In practice, meeting these requirements is not achievable manually, and companies must adopt technological solutions for regulation and reporting. Implementing the right tech solution allows for better visibility into processes, increases efficiency, and reduces the risk of errors. The adoption of technology, however, must be done in a way that considers the entire organization. A proper foundation needs to be laid, and all stakeholders must be onboarded and trained correctly. Companies must build a bridge for technology adoption to adhere to all of these regulations to address the ever-evolving regulatory landscape.

Regulatory and compliance requirements are never-ending and can evolve with time. Ensuring that companies adhere to these regulations is no longer a matter of just checking boxes, but rather, a continuous process that requires companies to remain vigilant. Both ENBW and KPMG’s takeaways show that having strong supplier relationships and investing in the right technology solutions are key to meeting regulatory standards. By collaborating with suppliers, utilizing data tools, developing risk frameworks, policies and procedures, and adopting technological solutions, companies can better navigate and succeed in the regulatory landscape.

A Strategic Approach

Meeting and maintaining the ever-changing regulatory landscape is a never-ending process that must be done with great care and attention to detail. ENBW and KPMG offer valuable insights in navigating these challenges. Strong supplier relationships and utilizing data tools, as ENBW suggests, can lead to streamlining processes, reducing costs and improving the quality of services. KPMG suggests that developing a risk framework, policies, and procedures, and adopting technological solutions are imperative to meeting compliance and regulatory requirements. The recommendations by these companies highlight the importance of a strategic approach, cooperation with suppliers, good governance and the use of technology. By following these takeaways, companies can receive far-reaching benefits that optimize their operations, reduce the risk of errors and achieve regulatory compliance.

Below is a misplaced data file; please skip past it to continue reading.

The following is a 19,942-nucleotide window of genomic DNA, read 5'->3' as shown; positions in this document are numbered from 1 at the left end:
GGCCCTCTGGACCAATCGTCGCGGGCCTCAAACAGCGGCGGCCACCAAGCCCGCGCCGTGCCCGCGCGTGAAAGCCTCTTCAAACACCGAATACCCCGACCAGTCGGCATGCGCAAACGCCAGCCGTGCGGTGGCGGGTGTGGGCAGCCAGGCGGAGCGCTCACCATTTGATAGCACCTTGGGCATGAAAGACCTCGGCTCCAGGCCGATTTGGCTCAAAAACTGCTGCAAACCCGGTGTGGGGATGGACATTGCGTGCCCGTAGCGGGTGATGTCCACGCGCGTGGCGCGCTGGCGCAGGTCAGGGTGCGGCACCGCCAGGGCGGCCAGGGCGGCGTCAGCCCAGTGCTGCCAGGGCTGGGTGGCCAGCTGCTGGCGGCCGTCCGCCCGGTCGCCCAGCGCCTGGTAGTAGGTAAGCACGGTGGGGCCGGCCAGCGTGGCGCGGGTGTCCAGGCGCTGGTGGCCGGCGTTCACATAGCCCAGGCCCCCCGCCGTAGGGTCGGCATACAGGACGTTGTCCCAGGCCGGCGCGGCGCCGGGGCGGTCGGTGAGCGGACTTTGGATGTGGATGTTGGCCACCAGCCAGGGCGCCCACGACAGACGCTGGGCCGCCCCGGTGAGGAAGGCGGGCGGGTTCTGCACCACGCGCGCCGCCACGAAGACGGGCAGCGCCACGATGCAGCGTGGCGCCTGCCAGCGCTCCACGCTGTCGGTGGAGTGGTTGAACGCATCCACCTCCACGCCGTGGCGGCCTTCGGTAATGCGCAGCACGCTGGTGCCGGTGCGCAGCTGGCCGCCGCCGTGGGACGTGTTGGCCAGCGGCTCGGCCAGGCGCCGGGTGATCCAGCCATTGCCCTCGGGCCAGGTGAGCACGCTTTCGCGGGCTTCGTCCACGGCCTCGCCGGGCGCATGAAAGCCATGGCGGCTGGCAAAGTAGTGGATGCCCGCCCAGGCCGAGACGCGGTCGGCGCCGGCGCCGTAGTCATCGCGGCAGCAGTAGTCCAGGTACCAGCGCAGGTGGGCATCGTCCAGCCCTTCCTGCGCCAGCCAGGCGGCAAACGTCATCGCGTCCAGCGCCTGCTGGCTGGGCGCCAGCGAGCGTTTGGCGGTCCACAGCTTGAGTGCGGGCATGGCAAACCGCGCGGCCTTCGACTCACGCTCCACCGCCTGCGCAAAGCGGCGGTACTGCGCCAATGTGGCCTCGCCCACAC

Learn more about the Ivalua Partner Ecosystem here.

Jarrod McAdoo

Jarrod McAdoo

Director of Product Marketing

Jarrod McAdoo brings over 26 years of procurement experience to Ivalua as a product expert for the Analytics & Insights, Supplier Management, Spend Analysis, and Environmental Impact Center Solutions. A frequent thought leadership contributor for the Ivalua Blog, Jarrod has worked across multiple industries, including higher education, public sector, retail, manufacturing, and engineered products. Prior to his time at Ivalua, Jarrod held various roles in category and supplier management—including strategic sourcing and procurement team management where he led teams to implement shared service procurement models and Source-to-Pay systems. Jarrod holds a Masters in Business Administration (MBA) from Duquesne University and a Bachelor of Science degree from Carnegie Mellon University.